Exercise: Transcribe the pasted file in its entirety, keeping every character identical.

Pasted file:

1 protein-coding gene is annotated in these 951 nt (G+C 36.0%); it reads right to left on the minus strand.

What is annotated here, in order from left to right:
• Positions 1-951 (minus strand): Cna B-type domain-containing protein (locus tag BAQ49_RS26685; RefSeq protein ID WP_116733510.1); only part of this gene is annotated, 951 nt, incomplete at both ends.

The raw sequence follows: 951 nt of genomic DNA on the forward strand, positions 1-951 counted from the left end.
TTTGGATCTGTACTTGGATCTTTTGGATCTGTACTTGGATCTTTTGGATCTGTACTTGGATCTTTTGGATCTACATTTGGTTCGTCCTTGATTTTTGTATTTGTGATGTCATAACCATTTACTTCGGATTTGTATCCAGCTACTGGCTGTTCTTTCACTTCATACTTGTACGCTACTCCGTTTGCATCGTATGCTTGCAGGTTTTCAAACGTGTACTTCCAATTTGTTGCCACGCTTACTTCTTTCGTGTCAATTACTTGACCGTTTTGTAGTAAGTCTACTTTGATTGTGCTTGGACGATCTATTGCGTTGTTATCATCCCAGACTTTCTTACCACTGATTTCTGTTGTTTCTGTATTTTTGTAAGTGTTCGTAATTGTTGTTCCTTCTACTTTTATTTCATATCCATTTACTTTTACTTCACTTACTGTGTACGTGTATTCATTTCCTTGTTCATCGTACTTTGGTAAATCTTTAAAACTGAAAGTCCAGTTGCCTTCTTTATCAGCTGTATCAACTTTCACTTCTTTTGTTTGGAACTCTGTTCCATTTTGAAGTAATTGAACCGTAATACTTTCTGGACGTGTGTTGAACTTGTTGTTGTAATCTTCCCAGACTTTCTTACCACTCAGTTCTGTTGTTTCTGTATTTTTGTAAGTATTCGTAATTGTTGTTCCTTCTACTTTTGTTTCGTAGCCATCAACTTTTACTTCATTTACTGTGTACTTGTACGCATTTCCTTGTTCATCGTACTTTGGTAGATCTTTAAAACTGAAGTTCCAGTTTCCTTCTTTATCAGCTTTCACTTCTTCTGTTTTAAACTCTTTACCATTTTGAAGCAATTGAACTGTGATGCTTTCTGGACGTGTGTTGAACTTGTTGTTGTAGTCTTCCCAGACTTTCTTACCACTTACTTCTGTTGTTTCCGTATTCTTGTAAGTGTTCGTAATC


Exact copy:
1 protein-coding gene is annotated in these 951 nt (G+C 36.0%); it reads right to left on the minus strand.

What is annotated here, in order from left to right:
• Positions 1-951 (minus strand): Cna B-type domain-containing protein (locus tag BAQ49_RS26685; RefSeq protein ID WP_116733510.1); only part of this gene is annotated, 951 nt, incomplete at both ends.

The raw sequence follows: 951 nt of genomic DNA on the forward strand, positions 1-951 counted from the left end.
TTTGGATCTGTACTTGGATCTTTTGGATCTGTACTTGGATCTTTTGGATCTGTACTTGGATCTTTTGGATCTACATTTGGTTCGTCCTTGATTTTTGTATTTGTGATGTCATAACCATTTACTTCGGATTTGTATCCAGCTACTGGCTGTTCTTTCACTTCATACTTGTACGCTACTCCGTTTGCATCGTATGCTTGCAGGTTTTCAAACGTGTACTTCCAATTTGTTGCCACGCTTACTTCTTTCGTGTCAATTACTTGACCGTTTTGTAGTAAGTCTACTTTGATTGTGCTTGGACGATCTATTGCGTTGTTATCATCCCAGACTTTCTTACCACTGATTTCTGTTGTTTCTGTATTTTTGTAAGTGTTCGTAATTGTTGTTCCTTCTACTTTTATTTCATATCCATTTACTTTTACTTCACTTACTGTGTACGTGTATTCATTTCCTTGTTCATCGTACTTTGGTAAATCTTTAAAACTGAAAGTCCAGTTGCCTTCTTTATCAGCTGTATCAACTTTCACTTCTTTTGTTTGGAACTCTGTTCCATTTTGAAGTAATTGAACCGTAATACTTTCTGGACGTGTGTTGAACTTGTTGTTGTAATCTTCCCAGACTTTCTTACCACTCAGTTCTGTTGTTTCTGTATTTTTGTAAGTATTCGTAATTGTTGTTCCTTCTACTTTTGTTTCGTAGCCATCAACTTTTACTTCATTTACTGTGTACTTGTACGCATTTCCTTGTTCATCGTACTTTGGTAGATCTTTAAAACTGAAGTTCCAGTTTCCTTCTTTATCAGCTTTCACTTCTTCTGTTTTAAACTCTTTACCATTTTGAAGCAATTGAACTGTGATGCTTTCTGGACGTGTGTTGAACTTGTTGTTGTAGTCTTCCCAGACTTTCTTACCACTTACTTCTGTTGTTTCCGTATTCTTGTAAGTGTTCGTAATC